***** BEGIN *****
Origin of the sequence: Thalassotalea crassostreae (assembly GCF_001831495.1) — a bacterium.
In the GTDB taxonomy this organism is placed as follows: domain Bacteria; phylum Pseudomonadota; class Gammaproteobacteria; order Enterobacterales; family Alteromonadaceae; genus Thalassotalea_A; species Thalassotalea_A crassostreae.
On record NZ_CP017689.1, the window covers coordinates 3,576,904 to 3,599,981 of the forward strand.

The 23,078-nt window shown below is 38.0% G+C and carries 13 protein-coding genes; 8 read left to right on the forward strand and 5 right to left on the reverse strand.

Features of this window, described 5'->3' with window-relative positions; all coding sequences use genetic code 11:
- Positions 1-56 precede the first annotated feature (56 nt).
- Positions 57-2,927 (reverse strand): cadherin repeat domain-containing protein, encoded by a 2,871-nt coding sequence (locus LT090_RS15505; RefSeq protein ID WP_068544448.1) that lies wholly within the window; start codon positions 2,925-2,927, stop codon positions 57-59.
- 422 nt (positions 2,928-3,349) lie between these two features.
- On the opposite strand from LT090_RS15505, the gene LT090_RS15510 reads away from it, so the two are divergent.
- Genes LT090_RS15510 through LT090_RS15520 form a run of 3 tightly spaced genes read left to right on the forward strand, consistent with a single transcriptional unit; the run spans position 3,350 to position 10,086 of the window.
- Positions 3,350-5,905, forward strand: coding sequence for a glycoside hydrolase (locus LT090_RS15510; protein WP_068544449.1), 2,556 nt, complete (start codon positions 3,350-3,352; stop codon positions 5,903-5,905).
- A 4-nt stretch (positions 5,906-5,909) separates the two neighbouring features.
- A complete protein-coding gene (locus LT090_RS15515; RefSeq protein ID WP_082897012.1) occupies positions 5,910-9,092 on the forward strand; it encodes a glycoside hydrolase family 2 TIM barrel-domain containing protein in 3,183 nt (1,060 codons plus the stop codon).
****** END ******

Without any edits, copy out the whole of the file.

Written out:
Origin of the sequence: Thalassotalea crassostreae (assembly GCF_001831495.1) — a bacterium.
In the GTDB taxonomy this organism is placed as follows: domain Bacteria; phylum Pseudomonadota; class Gammaproteobacteria; order Enterobacterales; family Alteromonadaceae; genus Thalassotalea_A; species Thalassotalea_A crassostreae.
On record NZ_CP017689.1, the window covers coordinates 3,576,904 to 3,599,981 of the forward strand.

The 23,078-nt window shown below is 38.0% G+C and carries 13 protein-coding genes; 8 read left to right on the forward strand and 5 right to left on the reverse strand.

Features of this window, described 5'->3' with window-relative positions; all coding sequences use genetic code 11:
- Positions 1-56 precede the first annotated feature (56 nt).
- Positions 57-2,927 (reverse strand): cadherin repeat domain-containing protein, encoded by a 2,871-nt coding sequence (locus LT090_RS15505; RefSeq protein ID WP_068544448.1) that lies wholly within the window; start codon positions 2,925-2,927, stop codon positions 57-59.
- 422 nt (positions 2,928-3,349) lie between these two features.
- On the opposite strand from LT090_RS15505, the gene LT090_RS15510 reads away from it, so the two are divergent.
- Genes LT090_RS15510 through LT090_RS15520 form a run of 3 tightly spaced genes read left to right on the forward strand, consistent with a single transcriptional unit; the run spans position 3,350 to position 10,086 of the window.
- Positions 3,350-5,905, forward strand: coding sequence for a glycoside hydrolase (locus LT090_RS15510; protein WP_068544449.1), 2,556 nt, complete (start codon positions 3,350-3,352; stop codon positions 5,903-5,905).
- A 4-nt stretch (positions 5,906-5,909) separates the two neighbouring features.
- A complete protein-coding gene (locus LT090_RS15515; RefSeq protein ID WP_082897012.1) occupies positions 5,910-9,092 on the forward strand; it encodes a glycoside hydrolase family 2 TIM barrel-domain containing protein in 3,183 nt (1,060 codons plus the stop codon).